Almost a century ago, a young man whose name was later to become a household word in the Birches district, emigrated to the United States of America. Moses Teggart was born in the townland of Ballinary on 1st February, 1854, the son of the local postman who also held the position of Parish Clerk in Tartaraghan Parish Church, where part of his duty was to answer the Responses on behalf of the considerable proportion of the congregation who were illiterate.
Young Moses showed considerable promise as a pupil at Cloncore Lower Primary School and proceeded to Belfast for further education; he entered the teaching profession serving locally in Milltown and also in Cork. But he had itching feet and moved to Scotland where he took up government employment and became a great admirer of the poet Robert Burns. He undoubtedly felt an affinity with the National poet of Scotland, Teggart being a common Scotch name; and moreover, both men were of humble origin, self-educated and had a keen eye for the glories of Nature. Yet he did not make Scotland his home, but in the 1880's joined the steady stream of emigrants to the New World; and, arriving in Springfield, Mass., joined the staff of a local printing company.
Moses, however, could not forget the environment in which he had grown up, and the poems he penned and sent regularly for publication in the local press were watched for and appreciated by the bogland folk. Descriptions written in very different surroundings proved to be accurate portrayals of the district where he was reared, and which lay near to his heart. The mosscheeper fluttering among the rushes, the "chay lady" (childhood's pet name for the cow), the turf-stacks, the heather and the belles, are all portrayed in life-like fashion in his poems. The lifestyle of the bogland people he vividly described and often with a touch of humour as in the poem:
Our Mary (light be now her troubles!
By her help it was we throve)
Digging, one day, in the stubbles,
Lit on bogland treasure-trove.
Digging - not with spurt and splutter!
To the quick, and deeper far.
She dug up a tub of butter,
Axle grease as black as tar.
Whence, oh whence, and from what region,
Did the hoard, once yellow come?
Ask the winds - their name is legion,
Yea, beseech them, and they're dumb.
Shouldered home - an awkward bundle!
And the black staves knocked apart,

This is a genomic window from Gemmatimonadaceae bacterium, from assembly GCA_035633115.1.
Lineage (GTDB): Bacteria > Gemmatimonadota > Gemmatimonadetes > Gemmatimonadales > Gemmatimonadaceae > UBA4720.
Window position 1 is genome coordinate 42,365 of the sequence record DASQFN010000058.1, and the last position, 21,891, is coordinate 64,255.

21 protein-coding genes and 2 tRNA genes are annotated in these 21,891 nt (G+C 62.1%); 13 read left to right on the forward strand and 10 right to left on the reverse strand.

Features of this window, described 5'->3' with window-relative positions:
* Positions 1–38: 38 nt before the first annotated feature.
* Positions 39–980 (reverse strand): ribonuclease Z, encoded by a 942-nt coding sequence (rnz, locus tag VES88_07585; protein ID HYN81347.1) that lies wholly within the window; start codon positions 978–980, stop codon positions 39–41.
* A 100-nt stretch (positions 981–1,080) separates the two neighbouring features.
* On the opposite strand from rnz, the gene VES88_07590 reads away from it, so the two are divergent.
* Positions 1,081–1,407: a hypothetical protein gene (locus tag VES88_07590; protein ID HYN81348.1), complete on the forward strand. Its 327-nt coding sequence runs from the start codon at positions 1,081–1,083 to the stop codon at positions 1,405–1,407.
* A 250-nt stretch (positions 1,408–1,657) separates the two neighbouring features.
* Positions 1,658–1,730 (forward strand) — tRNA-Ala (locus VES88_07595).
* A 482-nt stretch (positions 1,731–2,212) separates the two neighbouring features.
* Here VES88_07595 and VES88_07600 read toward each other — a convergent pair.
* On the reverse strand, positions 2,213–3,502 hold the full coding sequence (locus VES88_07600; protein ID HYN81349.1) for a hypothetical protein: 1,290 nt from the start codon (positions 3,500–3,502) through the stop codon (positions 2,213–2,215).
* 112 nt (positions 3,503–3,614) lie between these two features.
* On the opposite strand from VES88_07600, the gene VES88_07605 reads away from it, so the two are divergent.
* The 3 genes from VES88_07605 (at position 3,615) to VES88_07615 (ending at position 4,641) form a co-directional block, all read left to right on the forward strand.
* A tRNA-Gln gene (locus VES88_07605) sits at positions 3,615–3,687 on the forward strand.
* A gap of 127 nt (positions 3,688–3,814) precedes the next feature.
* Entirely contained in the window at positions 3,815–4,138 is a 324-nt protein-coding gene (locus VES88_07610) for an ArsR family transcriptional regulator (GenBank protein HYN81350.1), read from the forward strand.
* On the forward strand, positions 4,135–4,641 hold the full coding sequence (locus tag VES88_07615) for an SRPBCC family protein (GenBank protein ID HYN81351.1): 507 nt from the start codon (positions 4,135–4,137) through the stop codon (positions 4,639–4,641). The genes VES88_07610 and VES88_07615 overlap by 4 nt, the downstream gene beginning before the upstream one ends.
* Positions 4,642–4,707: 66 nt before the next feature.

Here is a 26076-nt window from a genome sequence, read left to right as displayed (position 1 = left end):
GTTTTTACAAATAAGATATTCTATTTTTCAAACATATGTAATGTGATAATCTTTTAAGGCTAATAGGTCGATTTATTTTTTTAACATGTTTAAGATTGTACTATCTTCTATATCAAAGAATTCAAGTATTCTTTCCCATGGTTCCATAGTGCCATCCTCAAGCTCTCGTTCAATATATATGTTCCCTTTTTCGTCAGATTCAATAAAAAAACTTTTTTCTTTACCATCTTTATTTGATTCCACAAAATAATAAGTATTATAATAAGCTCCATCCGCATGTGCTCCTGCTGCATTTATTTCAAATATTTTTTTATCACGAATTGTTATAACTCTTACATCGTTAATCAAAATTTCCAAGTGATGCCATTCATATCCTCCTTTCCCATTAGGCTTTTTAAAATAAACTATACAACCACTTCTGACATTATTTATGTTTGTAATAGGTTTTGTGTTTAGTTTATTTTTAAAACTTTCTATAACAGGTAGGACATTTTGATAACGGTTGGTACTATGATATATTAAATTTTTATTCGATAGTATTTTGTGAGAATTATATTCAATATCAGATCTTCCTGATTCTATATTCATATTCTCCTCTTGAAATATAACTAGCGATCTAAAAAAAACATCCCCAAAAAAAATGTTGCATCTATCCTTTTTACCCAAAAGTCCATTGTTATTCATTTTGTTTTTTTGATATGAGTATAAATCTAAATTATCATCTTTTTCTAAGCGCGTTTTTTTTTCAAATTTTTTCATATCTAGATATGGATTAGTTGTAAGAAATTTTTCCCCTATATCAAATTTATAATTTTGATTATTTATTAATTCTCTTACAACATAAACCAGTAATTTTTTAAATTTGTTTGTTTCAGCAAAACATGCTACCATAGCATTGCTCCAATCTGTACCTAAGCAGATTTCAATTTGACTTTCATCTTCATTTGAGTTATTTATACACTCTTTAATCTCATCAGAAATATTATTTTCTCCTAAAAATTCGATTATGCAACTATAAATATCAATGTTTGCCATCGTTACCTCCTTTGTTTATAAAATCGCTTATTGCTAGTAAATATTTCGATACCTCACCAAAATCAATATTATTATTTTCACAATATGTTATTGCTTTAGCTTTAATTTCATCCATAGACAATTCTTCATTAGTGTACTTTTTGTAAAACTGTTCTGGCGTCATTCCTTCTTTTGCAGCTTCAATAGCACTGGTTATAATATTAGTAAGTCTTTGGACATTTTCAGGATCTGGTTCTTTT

No longer squeaked the barrow trundle,
Creaked no more the old turf cart.
Moses Teggart was a versatile writer and his poetic gift is to be seen also in religious and classical themes. He paraphrased various Greek works such as "Hero and Leader," and Homer's "Vision of Penelope." Although he did not attain to the high standards of Robert Burns, yet he was a gifted man, and his verse about the boglands struck a new original note. He was able to awaken others to the beauty and charm of what at first sight appeared to be an unattractive region.
In the autumn of 1908 he returned to visit his aged father who was then in failing health, and while he was staying at the old home in Ballinary his step-mother died. It would appear that the dampness and rigour of the winter weather told on his constitution which had never been very robust, and he decided for his health's sake to hasten his return to the drier climate of the U.S.A. He boarded the Allan Liner "Carthagenian" but did not live to complete the voyage, and in the fury of an Atlantic gale the ship was stopped and his corpse committed to the deep.
His farewell poem, written at the Birches on 11th February, 1909, just eight days before his death, reflects the depressing circumstances which he felt had compassed him round about.
Farewell, ye cold black bogs and moors!
Farewell, ye cold black bogs and moors!
Good-bye, ye gold-bloomed whins!
Ye teach me how the love endures
That in friendship fond begins,
Good-bye ye little red-breasts all,
That sing so sweet at dawn!
At dusk I hear your pensive call,
And shall when I am gone.
Ye joyous lark that in the blue
Already carols loud,
I know your song is sweet and true
Though I'm with sorrow bowed.
A home across the western wave
Once more I go to seek;
Beside your song so loud and brave
This dirge sounds worn and weak.
Farewell, ye kindly people all,
In bogland and in town!
Your friendship I esteem, and shall
Till I this head lay down
In that last sleep o'er which the dawn
Of heaven some morn shall rise.
When I, fond hope! though some time gone,
Shall join you in the skies.